Therefore be careful how you walk, not as unwise men,
• Positive Behavior to Cultivate:
but as wise, making the most of your time, because the days
17 • Negative Behavior to Avoid:
So then do not be foolish,
• Positive Behavior to Cultivate:
but understand what the will of the Lord is
18-20 • Negative Behavior to Avoid:
And do not get drunk with wine,
for that is dissipation,
• Positive Behavior to Cultivate:
but be filled with the Spirit, speaking to one another in psalms and
hymns and spiritual songs, singing and making melody with your
heart to the Lord; always giving thanks for all things in the name of
our Lord Jesus Christ to God, even the Father;
First, Paul urges the readers to be careful that they live as wise people instead of unwise. Wise living will be characterized by having a wise attitude toward time. We must not squander the time given to us but instead make the most of the opportunities to do good. This is the one and only way we can counteract the evil climate of this present evil age.
Second, he contrasts foolishness with acquiring a practical knowledge of what the Lord requires of us.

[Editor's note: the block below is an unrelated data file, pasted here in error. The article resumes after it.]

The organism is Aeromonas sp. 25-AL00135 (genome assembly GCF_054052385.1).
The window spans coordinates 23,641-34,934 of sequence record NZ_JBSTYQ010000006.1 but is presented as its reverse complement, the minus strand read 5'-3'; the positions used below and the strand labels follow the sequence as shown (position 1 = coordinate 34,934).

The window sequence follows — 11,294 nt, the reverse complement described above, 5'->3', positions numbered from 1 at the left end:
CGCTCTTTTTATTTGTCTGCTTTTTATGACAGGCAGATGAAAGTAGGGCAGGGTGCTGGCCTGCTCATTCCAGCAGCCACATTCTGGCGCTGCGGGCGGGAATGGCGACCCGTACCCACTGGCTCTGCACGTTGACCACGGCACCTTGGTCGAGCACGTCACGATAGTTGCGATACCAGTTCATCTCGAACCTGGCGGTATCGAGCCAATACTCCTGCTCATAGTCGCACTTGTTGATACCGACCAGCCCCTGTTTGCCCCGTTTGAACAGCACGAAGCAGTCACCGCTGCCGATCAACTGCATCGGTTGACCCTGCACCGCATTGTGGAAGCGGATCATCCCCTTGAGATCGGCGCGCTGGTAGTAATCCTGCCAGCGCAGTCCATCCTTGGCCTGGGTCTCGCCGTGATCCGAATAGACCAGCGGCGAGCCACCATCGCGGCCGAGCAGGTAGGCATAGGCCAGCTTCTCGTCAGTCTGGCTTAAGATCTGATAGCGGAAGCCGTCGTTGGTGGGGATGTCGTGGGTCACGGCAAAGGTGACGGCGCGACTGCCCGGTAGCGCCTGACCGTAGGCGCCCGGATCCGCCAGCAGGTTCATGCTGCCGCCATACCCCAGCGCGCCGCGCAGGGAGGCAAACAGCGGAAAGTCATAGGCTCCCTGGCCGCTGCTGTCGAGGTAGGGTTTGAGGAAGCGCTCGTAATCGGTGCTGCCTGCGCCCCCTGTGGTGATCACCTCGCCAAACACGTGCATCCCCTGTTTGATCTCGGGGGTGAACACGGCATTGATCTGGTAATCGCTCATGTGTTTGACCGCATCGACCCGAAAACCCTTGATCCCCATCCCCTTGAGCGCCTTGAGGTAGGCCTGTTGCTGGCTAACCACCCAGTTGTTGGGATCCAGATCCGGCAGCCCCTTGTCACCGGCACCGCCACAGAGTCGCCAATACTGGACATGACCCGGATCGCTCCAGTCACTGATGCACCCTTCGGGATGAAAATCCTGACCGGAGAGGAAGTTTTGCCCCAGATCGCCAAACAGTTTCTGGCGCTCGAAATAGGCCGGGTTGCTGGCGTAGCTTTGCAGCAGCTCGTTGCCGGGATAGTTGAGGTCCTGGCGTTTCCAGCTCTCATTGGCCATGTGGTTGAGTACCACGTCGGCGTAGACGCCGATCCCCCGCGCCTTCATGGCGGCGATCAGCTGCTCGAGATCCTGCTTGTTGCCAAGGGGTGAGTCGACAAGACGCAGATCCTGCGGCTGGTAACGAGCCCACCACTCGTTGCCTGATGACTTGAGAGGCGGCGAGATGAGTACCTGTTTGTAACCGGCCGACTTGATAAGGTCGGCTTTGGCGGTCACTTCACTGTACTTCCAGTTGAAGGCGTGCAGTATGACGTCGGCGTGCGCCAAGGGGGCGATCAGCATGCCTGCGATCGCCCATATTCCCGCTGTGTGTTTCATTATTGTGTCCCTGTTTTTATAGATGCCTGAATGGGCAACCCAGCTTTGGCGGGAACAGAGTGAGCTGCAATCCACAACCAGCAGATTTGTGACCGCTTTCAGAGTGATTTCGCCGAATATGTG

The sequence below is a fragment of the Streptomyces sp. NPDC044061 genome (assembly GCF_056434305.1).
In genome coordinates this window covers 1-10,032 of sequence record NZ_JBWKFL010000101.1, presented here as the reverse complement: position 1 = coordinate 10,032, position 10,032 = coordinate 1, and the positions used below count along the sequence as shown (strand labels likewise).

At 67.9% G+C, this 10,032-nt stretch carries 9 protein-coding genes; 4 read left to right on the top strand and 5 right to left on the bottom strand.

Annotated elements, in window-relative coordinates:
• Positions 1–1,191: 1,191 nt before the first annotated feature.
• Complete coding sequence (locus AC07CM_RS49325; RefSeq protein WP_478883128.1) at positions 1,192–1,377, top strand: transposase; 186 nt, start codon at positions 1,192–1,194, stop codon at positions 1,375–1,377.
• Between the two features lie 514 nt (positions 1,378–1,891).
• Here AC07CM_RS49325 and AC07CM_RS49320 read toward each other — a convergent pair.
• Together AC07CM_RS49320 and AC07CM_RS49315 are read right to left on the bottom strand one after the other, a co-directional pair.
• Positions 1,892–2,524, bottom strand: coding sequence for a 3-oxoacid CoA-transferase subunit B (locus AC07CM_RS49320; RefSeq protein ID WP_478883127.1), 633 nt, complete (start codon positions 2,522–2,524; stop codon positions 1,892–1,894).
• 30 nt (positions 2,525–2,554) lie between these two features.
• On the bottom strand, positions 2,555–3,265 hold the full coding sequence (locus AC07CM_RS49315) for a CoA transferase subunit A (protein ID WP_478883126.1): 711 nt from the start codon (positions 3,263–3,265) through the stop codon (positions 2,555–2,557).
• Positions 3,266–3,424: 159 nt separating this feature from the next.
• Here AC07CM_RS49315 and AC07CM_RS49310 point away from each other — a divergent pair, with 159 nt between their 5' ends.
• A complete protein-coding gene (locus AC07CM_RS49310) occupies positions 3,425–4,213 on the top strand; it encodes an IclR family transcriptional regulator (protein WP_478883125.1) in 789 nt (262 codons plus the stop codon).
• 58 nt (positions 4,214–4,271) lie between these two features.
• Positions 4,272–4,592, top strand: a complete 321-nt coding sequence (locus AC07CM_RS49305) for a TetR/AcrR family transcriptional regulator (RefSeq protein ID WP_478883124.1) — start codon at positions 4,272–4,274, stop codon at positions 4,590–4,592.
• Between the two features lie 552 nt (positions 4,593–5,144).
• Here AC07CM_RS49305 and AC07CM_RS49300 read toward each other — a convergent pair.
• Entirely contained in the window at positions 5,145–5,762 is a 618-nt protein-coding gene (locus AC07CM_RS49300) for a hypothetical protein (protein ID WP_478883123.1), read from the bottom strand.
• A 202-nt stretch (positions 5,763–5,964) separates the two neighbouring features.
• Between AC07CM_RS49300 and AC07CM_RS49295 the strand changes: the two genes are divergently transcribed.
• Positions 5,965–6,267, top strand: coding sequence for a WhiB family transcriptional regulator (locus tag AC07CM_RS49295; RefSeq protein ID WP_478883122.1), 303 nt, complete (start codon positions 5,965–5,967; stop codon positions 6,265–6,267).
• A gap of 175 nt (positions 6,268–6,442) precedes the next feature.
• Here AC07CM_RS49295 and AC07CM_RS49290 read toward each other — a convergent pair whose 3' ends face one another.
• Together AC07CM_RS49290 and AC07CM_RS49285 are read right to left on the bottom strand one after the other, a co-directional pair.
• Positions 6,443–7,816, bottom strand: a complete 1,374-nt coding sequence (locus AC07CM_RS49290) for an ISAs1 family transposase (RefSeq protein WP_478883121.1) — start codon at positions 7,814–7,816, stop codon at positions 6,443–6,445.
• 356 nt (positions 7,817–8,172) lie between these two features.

Third, he contrasts the folly of getting drunk with wine and the wisdom of being filled with the Spirit. Drunkenness is a fool's method of pursuing joy because it involves squandering all the good things God has provided to be enjoyed (1 Tim.. 6:17) in order to artificially produce a joyful feeling.
The Psalmist said to God, “In Thy presence is fulness of joy; In Thy right hand there are pleasures forever” (Ps. 16:11). Since God’s heavenly residence is characterized by joy and pleasures and since the church is the “holy temple of the Lord” and “dwelling of God in the Spirit” it is to be expected that God wants the atmosphere in the local church to be joyful. But the joyful celebration that should characterize our individual and corporate lives will not come from getting drunk on wine. It will come instead from a “deep drinking” of the Holy Spirit of God.